Hulu’s CEO announced this week that the company is in discussions with pay TV providers to add Hulu Plus to their set-top boxes. This announcement came about a week after Netflix announced that it will be available as a channel on three small cable providers’ Ti-Vo set-top boxes.
In fact, this was not the only announcement Hulu made this week. For one, Hulu Plus just passed 6 million subscribers. Not a lot compared to the 35.7 million that subscribe to Netflix, but still not bad.
Hulu also announced that starting this summer, mobile device users will be able to watch select Hulu programming for free from their devices without a Hulu Plus subscription. A next generation version of Hulu Plus for the iPhone is also reportedly on tap for late summer.
And, finally, Hulu is working on a new feature that allows users to purchase things they see in ads without leaving Hulu. Pizza Hut is reportedly going to be the launch partner; Hulu is tying right into Pizza Hut’s online ordering system.
So, while Netflix (with the interconnection deals with Comcast and Verizon) has been getting all the attention lately, Hulu is quietly improving its features. It will be interesting to see what Amazon Prime comes up with next in the head-to-head battle for streaming TV.
Netflix Inc. has reached an agreement with Verizon Communications Inc. for connections that will enable improved performance for the video content provider, media outlets reported this morning; Netflix and Comcast reached a similar agreement several months ago. Netflix data reflected better service for Comcast customers following consummation of that agreement.
Three U.S. video service providers—Atlantic Broadband, Grande Communications and RCN—have announced plans to incorporate Netflix into their set-top boxes (STBs.) The U.S. providers follow European providers, Com Hem and Virgin Media, who already do so.
This action will allow the providers’ customers to access Netflix without the need for a separate STB, input ports, remote controls or other hardware. In the words of Atlantic Broadband chief marketing and strategy officer David Isenberg, “Now, watching Netflix is as easy as changing the channel.”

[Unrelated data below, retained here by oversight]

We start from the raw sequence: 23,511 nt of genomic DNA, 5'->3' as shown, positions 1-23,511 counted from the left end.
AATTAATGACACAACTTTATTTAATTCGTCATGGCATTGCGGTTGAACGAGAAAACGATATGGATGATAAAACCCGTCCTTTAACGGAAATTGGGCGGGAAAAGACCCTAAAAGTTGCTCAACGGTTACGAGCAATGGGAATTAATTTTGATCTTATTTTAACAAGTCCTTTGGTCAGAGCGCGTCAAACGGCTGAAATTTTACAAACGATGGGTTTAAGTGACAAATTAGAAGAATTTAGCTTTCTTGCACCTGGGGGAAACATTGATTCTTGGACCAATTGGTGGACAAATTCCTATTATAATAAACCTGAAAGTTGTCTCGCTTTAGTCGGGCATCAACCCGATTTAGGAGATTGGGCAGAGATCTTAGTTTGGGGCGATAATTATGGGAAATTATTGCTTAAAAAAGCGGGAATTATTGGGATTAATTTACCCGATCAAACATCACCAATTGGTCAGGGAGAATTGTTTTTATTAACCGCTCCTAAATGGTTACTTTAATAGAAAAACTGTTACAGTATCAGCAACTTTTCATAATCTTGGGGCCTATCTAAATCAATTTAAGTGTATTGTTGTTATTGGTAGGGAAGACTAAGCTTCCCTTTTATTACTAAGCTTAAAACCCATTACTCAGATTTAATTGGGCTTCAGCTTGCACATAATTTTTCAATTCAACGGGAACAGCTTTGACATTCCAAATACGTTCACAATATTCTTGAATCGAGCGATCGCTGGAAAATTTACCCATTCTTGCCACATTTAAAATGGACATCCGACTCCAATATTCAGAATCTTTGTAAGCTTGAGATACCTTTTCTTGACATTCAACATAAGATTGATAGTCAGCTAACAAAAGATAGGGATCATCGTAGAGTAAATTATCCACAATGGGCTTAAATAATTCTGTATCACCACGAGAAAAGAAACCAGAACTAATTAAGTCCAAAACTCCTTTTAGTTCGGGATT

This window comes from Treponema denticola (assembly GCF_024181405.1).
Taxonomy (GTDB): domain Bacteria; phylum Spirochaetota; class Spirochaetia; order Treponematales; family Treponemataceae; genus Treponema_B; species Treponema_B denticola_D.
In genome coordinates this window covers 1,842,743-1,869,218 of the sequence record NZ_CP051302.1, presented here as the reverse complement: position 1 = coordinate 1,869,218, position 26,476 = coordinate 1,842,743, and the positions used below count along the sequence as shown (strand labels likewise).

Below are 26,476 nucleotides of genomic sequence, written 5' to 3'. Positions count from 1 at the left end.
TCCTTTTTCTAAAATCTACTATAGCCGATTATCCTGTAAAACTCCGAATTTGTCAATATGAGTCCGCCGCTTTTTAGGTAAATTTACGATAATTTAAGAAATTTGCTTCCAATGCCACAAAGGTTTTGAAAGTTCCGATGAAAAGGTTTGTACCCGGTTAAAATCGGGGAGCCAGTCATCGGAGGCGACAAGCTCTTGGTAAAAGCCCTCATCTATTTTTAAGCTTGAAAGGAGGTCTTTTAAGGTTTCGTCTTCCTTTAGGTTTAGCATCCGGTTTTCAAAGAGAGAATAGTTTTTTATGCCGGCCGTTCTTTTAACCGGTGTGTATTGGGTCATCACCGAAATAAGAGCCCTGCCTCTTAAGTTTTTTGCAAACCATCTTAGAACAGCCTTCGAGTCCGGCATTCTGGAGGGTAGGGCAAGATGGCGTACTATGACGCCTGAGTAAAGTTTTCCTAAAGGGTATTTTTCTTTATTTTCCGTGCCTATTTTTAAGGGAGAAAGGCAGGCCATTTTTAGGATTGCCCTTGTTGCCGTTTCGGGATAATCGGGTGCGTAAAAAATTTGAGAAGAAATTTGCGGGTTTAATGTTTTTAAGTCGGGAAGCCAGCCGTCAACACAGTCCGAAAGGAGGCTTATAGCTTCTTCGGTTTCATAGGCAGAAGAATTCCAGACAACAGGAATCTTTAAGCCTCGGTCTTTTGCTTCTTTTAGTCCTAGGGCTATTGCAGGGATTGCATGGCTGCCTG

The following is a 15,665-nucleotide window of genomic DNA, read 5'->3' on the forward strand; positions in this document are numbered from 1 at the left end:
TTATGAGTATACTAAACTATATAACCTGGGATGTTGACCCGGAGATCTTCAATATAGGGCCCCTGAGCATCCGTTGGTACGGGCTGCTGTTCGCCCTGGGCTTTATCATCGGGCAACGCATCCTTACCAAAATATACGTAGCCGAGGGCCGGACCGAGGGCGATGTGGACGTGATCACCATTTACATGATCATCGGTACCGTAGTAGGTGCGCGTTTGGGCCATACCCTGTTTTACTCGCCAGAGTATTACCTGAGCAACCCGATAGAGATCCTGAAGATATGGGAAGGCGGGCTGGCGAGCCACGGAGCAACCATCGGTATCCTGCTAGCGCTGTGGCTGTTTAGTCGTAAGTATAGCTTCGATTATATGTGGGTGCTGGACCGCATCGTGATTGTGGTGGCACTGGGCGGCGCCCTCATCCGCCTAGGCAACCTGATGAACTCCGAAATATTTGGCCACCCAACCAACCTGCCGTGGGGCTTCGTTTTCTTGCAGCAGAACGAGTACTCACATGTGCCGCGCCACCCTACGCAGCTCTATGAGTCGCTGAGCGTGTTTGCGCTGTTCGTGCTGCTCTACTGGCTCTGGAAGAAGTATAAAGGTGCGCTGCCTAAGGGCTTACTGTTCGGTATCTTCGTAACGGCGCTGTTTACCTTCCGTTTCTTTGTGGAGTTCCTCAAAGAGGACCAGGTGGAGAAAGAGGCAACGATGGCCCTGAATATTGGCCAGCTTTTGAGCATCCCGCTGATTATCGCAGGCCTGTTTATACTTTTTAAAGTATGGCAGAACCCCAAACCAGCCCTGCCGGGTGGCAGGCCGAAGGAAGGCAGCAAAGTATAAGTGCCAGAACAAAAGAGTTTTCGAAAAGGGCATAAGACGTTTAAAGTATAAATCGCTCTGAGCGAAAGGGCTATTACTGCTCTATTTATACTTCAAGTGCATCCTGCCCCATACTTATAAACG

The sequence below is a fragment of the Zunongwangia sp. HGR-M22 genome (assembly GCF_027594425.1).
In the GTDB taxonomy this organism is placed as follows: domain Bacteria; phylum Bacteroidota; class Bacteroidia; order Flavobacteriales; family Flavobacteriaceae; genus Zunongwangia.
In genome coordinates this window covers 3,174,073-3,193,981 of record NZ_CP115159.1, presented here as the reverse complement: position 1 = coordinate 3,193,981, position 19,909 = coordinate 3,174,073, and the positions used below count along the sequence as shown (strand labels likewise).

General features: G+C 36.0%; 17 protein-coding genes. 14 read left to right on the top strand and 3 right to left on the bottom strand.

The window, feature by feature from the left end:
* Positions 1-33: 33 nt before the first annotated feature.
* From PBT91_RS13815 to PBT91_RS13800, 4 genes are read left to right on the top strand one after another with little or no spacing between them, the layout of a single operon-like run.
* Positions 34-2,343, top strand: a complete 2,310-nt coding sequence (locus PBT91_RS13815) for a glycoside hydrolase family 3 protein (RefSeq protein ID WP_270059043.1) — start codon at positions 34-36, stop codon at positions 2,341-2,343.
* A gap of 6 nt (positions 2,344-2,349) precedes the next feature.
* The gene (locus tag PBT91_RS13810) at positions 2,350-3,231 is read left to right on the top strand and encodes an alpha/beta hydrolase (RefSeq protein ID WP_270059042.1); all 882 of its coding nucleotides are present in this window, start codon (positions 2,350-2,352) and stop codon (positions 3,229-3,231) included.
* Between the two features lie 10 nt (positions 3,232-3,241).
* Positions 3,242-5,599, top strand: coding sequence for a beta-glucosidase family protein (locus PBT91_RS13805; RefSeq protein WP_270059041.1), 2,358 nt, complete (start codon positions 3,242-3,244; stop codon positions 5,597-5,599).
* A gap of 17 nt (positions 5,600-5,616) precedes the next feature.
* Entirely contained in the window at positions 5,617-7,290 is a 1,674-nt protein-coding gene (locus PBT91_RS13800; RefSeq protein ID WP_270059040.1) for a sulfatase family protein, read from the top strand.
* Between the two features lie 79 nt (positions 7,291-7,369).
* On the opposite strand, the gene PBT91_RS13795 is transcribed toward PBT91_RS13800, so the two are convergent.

Customers will still need to purchase a Netflix subscription to make use of the service. They also will need to subscribe to Atlantic Broadband, Grande Communications or RCN’s TiVo DVR service. Customers will be able to use their TiVo DVR to search and view Netflix content.
“These three cable companies are leading innovators, offering more choices and a great experience to their customers,” said Netflix head of business development Bill Holmes. “Not only are they the first U.S. cable providers to offer Netflix on their set-top boxes, they also have directly connected their networks to Netflix, enabling a better viewing experience with faster startup times and superior image quality.”
The Netflix service is available to the customers of the three companies beginning April 28.
The Soft Underbelly of Net Neutrality: How the Comcast-Netflix Deal Shines a Much-Needed Spotlight on Why the Real Issue is Network Interconnection
When policymakers and press reports talk about net neutrality, there has been, until recently, an understandable tendency to focus exclusively on the end user impact: “If Carrier X or Cable Company Y would just stop mistreating its customers by throttling Internet traffic, all would be good in the world.”
This isn’t to say that the end user impact isn’t the ultimate concern – it is. But if you focus only on the symptoms, you can’t diagnose and cure the problem. And because net neutrality is so complex, and because the politics of power surrounding it are so thorny, it’s much easier to latch onto the symptoms, propose “consumer friendly” band-aids and avoid a more detailed analysis of the problems. But superficial steps won’t get us far in solving the real issues.
You can see this in how Netflix’s latest brushes with Verizon and Comcast are shaking out. What Verizon and Comcast have done is smart business and perfectly logical. Even as Verizon consumers in particular have reported problems streaming Netflix, neither Verizon nor Comcast appears, at least based upon current information, to have violated any law or rule or policy in dealing with Netflix. The key seems to be that Verizon and Comcast weren’t doing anything to Netflix; it seems that their beefs were instead with Netflix’s ISP. In other words, even though there was a consumer impact and it looked to some like a net neutrality battle, it wasn’t at all. Instead, this was a plain old interconnection dispute, the kind that used to get resolved relatively cleanly and clearly – even for the smallest carriers or consumers – back when we actually had rules governing how networks talked to one another. Read more